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Outline Sings Dandy OneNote Duet

Outline Sings Dandy OneNote Duet

When you start typing in a note, a gray box appears around your text. It's called an outline and can be resized and moved around the page. For folks who just want to take notes, this approach to text entry may require a period of adjustment. What it does do, however, is make a page more like a real notebook where you can write anywhere on a sheet of paper.

By John P. Mello Jr. TechNewsWorld ECT News Network
01/06/14 5:00 AM PT

Outline is available from the Mac App Store for US$39.99.

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Note-taking applications are very popular with many users, and that's probably why developers have flooded Apple's Mac App Store with those kinds of programs.

A notable exception, though, has been Microsoft. That's not to say it has ignored the thirst of note-takers -- it makes a robust outline-notepad hybrid called OneNote. The thing is, it doesn't make it for the Mac.

That omission has attracted the attention of some Mac developers, however, and among them is Gorillized Corp.

Gorillized just released version 2.0 of its Mac answer to OneNote. While Outline is available from the Mac App Store for $39.99, Microsoft sells OneNote for Windows for $69.99.

Real World Notebook Emulation

Like OneNote, Outline mimics an analog notebook. You fill a notebook with "pages." Unlike a page in a paper notebook, though, Outline's pages are unlimited in length.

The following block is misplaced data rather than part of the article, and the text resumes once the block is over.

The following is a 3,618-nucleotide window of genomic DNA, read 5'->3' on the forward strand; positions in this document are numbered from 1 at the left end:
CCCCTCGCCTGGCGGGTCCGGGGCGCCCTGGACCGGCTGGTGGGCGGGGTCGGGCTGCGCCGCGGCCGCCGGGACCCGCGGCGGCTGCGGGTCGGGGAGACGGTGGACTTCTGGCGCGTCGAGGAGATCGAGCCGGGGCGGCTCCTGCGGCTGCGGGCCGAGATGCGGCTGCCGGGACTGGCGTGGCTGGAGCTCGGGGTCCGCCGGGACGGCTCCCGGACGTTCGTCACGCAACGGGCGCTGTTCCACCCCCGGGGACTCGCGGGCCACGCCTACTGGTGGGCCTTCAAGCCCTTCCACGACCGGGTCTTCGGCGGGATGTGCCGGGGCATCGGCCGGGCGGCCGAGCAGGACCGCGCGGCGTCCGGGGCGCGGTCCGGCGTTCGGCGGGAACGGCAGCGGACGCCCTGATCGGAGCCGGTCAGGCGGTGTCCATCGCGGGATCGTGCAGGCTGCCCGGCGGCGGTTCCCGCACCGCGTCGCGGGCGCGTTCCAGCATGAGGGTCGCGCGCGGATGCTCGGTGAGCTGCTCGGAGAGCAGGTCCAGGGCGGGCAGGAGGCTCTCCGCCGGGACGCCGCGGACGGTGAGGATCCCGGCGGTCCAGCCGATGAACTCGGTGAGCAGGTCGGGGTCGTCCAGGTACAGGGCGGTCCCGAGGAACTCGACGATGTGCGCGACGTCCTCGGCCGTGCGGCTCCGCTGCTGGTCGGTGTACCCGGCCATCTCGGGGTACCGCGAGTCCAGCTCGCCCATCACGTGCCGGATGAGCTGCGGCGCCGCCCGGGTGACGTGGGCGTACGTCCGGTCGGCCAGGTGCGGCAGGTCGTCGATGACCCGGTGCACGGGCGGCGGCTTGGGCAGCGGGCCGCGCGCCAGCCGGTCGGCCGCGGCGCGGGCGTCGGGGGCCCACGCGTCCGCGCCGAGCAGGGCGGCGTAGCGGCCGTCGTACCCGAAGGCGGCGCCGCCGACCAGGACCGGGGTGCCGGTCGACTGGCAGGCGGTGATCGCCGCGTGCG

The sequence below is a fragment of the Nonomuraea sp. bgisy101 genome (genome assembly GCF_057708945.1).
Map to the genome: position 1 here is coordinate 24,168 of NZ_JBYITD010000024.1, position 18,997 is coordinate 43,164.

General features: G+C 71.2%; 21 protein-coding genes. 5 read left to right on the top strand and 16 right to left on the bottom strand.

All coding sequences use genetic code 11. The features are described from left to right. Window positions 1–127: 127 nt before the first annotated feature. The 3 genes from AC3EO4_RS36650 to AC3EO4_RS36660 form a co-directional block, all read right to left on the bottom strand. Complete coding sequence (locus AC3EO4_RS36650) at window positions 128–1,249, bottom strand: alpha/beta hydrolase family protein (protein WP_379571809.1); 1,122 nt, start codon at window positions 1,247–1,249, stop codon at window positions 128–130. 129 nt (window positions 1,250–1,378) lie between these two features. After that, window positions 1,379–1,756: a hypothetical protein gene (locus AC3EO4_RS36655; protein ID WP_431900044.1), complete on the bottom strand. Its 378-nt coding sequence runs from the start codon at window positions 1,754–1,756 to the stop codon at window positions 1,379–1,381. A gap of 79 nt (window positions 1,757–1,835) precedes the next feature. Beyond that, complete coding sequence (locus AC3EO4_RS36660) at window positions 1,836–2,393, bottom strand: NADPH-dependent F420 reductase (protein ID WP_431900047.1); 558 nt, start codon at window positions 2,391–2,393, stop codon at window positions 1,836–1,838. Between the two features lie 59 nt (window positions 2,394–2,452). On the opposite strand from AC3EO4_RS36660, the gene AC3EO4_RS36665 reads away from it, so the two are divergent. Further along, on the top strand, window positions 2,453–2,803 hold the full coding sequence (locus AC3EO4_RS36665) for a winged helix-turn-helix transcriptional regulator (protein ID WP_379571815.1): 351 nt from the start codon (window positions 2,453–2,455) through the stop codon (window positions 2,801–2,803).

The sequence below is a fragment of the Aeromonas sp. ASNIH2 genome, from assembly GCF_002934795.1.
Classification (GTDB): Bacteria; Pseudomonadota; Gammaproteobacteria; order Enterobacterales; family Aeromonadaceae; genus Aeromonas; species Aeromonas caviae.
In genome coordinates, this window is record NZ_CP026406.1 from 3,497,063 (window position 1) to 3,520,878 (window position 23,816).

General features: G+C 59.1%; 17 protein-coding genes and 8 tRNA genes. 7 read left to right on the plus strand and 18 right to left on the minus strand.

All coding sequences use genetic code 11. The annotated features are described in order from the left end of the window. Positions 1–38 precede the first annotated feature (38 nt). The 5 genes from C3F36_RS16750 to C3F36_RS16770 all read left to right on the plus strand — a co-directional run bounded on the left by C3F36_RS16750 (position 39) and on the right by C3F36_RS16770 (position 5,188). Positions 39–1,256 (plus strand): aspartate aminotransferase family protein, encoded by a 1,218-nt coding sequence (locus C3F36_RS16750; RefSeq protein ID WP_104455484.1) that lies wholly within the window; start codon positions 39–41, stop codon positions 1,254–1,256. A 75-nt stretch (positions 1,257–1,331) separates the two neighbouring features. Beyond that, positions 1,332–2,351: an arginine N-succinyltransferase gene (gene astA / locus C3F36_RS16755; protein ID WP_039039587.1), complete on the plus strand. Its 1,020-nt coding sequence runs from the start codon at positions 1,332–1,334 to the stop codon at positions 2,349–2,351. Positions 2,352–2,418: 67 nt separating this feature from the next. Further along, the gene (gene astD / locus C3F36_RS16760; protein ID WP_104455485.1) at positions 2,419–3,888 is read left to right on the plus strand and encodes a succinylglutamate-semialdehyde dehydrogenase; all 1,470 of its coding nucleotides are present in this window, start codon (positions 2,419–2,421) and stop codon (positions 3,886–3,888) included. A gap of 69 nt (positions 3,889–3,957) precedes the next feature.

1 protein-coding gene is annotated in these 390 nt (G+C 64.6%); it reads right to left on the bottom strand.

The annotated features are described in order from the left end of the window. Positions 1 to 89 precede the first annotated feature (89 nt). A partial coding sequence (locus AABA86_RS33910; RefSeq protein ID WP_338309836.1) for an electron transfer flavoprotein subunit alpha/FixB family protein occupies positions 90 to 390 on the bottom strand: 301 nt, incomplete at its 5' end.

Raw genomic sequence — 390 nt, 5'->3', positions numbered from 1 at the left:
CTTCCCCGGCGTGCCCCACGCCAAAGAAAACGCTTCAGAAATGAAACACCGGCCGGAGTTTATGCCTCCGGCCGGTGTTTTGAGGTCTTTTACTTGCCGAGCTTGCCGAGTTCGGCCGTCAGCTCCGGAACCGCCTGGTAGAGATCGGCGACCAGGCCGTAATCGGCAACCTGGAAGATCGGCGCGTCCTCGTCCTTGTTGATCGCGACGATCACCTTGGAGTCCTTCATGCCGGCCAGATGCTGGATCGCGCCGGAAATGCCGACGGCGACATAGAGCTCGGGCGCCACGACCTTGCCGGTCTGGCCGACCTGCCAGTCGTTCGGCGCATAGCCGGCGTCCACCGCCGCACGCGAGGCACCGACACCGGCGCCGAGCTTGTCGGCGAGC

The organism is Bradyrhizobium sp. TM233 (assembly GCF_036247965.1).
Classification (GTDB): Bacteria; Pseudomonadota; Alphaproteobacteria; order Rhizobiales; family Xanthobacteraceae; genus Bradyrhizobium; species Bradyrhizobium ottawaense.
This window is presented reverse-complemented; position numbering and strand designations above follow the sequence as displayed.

The pages in the Outline's notebook can be organized into sections that can be password-protected and that appear as tabs on top of the content area of the app. Sections can be further organized into section groups containing several sections.

Beside the content area is a list of pages in a section. When you create a page, you can give it a title to make it easier to identify in the page list.

To the left of the page list is a list of your notebooks as well as the section groups and the sections in them. The section groups and sections form a tree under a notebook. They can be hidden when not in use.

The setup makes it easy to keep a notebook organized. Within a notebook, you can roll up sections you're not immediately working on so they don't distract you. Within the notebook pane, you can roll up all its section groups and sections to give more real estate to other notebooks in the pane.

Intuitive Interface

Creating new notebooks and adding pages, sections and section groups is very intuitive. There are plus signs at the top of the notebook and page list panes for instantly creating new notebooks and pages. A plus sign over the content area creates a new section.

Right-clicking a notebook, section or page brings up a menu to perform some essential functions, such as cut, copy and paste; set the color of a tab; reorder pages; create new sections or section groups; and remove pages, notebooks and sections from the program.

Text inside notes can be styled in a number of ways -- as headers, for example, or as bold, underlined or italic text. Unfortunately, you can't change fonts. You're stuck using the sans serif font chosen by the developers.